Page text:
With running you don’t have equipment that can help you with form or hinder it for that matter but most people have picked up bad habits as they grow up putting unnecessary stress on their legs and joints. There is also much discussion as to what good form is with various different school of thoughts but with most now looking for mid or toe strike rather than the heel strike that running shoes tend to be designed for. Many people continue to heel strike which put more stress on the joints and increases the chances of injury.
In this respect a spin bike is less complicated and the more you ride on a good spin bike that is properly set up the better your form is likely to be whereas with running many people need to be trained to run with good form to prevent injury and an efficient running style.
Equipment And Costs
For spinning and indoor cycle training you need a spin bike. When you buy one for the home it can cost you from $300 to $2000 and beyond. If doing your workouts at the gym you are going to have gym fees and possibly spinning class fees on top of that.
With running you don’t have that but you may join a club to help with motivation and training plus you may enter races which is an additional cost. However, you don’t have to do this and the cost is usually considerably less than a gym.
With running it is more important to buy good shoes as this can help in preventing injury. With spinning you can buy specialist cycling shoes that clip on to the pedals but you don’t have to as most bikes cater for athletic shoes with toe baskets.
On top of that for both you may want to buy clothing for their sweat dispersing properties etc.
I guess the other cost to consider is the medical costs of injuries and that is likely to be higher with running as there is more chance of injury due to its repetitive nature and being high impact.
Benefits of Spinning For Running
Running itself can bring gains but mixing up the training with spinning workouts can help increase progress while preventing injury or burnout. It great for fitness, improving range of motion and is done inside away from the bad weather in winter.
Spinning can be a great way to cross train to reach running goals with its high intensity intervals switching between cadence, strength and position at a low impact saving the legs. The increase in spinning cadence is thought to be able to translate to a quicker running cadence.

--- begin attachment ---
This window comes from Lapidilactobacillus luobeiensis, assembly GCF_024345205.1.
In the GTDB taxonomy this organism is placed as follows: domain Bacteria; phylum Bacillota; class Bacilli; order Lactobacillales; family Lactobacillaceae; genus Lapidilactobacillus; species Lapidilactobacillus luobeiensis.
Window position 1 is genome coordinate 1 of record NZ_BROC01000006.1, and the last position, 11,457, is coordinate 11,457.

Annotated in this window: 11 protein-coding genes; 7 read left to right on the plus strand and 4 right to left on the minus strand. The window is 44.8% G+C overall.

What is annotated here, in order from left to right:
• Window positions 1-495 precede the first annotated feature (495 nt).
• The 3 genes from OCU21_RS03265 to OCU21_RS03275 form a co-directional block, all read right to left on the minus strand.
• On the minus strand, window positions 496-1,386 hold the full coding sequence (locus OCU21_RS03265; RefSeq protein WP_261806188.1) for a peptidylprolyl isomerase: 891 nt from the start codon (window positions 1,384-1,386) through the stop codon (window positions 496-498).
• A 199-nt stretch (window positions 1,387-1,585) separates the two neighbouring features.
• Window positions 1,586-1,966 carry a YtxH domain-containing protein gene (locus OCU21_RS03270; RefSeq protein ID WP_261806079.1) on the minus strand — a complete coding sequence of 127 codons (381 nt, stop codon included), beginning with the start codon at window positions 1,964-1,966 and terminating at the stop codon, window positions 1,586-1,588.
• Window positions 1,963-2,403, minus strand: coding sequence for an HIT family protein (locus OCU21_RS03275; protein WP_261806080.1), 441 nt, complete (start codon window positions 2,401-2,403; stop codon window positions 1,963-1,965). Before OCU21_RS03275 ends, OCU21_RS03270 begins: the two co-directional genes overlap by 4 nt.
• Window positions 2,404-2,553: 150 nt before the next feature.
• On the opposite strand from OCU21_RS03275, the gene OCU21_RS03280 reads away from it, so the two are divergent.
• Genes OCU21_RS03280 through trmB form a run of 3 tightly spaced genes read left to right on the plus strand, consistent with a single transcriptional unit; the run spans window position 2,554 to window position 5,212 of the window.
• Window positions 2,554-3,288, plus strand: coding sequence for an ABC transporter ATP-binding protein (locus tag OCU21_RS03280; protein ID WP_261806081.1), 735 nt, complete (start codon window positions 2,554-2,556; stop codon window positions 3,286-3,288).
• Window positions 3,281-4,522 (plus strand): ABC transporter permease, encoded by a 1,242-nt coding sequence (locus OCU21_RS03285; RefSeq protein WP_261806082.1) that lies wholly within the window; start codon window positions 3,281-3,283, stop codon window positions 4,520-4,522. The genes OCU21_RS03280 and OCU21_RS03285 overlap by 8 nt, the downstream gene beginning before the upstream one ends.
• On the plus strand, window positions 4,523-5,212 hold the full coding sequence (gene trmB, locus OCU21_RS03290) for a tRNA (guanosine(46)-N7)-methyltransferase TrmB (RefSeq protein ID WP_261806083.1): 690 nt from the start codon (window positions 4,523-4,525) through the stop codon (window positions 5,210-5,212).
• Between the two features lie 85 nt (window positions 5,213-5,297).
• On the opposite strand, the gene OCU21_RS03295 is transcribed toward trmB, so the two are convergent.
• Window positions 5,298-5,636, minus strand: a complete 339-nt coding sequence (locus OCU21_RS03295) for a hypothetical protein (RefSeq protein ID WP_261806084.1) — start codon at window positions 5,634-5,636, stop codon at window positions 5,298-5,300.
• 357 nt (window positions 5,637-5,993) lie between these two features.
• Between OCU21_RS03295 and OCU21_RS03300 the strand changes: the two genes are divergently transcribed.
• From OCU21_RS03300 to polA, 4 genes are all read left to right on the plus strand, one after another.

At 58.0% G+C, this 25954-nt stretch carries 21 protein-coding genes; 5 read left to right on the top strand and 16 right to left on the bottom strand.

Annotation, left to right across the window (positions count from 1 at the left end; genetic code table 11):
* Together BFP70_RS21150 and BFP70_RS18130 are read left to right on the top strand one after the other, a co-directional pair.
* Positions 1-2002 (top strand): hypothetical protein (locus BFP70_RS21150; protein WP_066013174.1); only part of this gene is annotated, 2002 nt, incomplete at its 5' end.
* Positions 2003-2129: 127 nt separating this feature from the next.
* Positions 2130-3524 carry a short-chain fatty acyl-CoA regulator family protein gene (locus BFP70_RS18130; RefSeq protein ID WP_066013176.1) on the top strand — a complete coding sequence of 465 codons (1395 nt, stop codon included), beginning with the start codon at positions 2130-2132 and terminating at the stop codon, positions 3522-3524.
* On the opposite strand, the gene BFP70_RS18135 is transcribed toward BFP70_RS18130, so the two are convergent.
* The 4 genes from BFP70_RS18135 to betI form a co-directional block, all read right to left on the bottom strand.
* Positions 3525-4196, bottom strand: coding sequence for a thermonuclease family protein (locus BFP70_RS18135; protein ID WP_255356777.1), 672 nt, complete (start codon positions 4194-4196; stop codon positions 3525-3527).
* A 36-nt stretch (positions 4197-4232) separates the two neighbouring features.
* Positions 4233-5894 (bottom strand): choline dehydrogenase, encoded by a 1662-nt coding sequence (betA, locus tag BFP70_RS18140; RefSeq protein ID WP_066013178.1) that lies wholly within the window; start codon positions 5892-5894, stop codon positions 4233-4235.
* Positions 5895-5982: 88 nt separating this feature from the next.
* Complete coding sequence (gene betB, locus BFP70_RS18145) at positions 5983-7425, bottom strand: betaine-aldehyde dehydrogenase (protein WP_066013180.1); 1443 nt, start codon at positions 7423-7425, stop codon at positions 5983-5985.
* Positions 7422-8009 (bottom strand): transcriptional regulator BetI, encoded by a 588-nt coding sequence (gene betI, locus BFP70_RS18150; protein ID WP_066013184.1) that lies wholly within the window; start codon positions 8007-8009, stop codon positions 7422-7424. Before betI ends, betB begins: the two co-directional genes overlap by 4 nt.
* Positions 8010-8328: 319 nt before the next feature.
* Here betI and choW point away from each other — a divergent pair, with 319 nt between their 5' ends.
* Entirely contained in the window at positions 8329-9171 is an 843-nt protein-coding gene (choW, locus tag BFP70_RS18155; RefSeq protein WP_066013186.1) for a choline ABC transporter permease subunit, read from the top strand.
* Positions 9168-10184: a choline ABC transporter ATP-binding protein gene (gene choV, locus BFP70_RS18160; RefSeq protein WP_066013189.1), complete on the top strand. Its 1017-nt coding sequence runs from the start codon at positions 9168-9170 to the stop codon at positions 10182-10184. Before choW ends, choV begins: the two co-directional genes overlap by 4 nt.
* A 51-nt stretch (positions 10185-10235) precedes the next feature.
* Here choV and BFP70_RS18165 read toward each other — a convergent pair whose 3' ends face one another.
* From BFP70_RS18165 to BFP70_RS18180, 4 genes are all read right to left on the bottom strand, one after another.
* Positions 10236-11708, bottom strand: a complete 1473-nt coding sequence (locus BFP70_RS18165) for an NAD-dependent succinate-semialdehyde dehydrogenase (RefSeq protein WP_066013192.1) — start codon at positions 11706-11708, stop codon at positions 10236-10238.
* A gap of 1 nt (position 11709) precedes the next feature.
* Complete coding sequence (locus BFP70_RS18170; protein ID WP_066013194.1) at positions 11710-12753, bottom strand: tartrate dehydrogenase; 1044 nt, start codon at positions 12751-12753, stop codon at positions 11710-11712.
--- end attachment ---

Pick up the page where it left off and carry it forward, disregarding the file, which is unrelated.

When you have the resistance turned up high it works to increase the strength in the legs which can help with running economy (efficient oxygen use) resulting in faster running times and endurance.
It works different muscles providing better muscle balance. The flats and easier hills you develop your slow twitch muscles (aerobic) and on faster flats and steeper hills it is your fast twitch muscles (anaerobic).
This all helps to keep your muscles more balanced thereby preventing injury as well as promoting more efficient running.
It can also help with keeping you lean (or help you to become leaner) as it exercises the upper and lower leg muscles together, which are among the longest and largest muscles, results in calories being burned during the workout and also afterwards. (see Jannine Myers article for more on this) .
It can also help with mental toughness buy pushing yourself through the hurt to complete a tough HIIT work out on your spin bike which can translate to your running especially as you go up a tough hill.
The two activities don’t have to be mutually exclusive as they can help in providing a more rounded fitness and health profile. Mixing them up can help in balancing the muscles which helps in preventing injury. It prevents boredom from doing too much of the same thing. So rather than doing one or the other it best to combine them as part of your fitness routine. There is a higher risk of injury with running than using a spin bike due to high impact nature of running.
In the end it comes down to your personal objectives, which one you think you’d get the most benefit/enjoyment from and sticking with it. You can test your limits with either one.